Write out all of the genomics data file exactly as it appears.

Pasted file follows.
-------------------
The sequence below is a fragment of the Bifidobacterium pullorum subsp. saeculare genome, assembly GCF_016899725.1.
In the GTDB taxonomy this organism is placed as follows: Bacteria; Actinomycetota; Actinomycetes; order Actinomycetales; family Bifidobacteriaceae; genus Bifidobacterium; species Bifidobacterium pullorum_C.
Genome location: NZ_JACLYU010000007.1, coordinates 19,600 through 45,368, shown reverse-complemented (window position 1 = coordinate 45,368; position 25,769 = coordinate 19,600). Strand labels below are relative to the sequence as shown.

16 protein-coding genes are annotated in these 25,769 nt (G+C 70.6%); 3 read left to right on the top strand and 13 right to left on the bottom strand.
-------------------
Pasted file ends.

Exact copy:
The sequence below is a fragment of the Bifidobacterium pullorum subsp. saeculare genome, assembly GCF_016899725.1.
In the GTDB taxonomy this organism is placed as follows: Bacteria; Actinomycetota; Actinomycetes; order Actinomycetales; family Bifidobacteriaceae; genus Bifidobacterium; species Bifidobacterium pullorum_C.
Genome location: NZ_JACLYU010000007.1, coordinates 19,600 through 45,368, shown reverse-complemented (window position 1 = coordinate 45,368; position 25,769 = coordinate 19,600). Strand labels below are relative to the sequence as shown.

16 protein-coding genes are annotated in these 25,769 nt (G+C 70.6%); 3 read left to right on the top strand and 13 right to left on the bottom strand.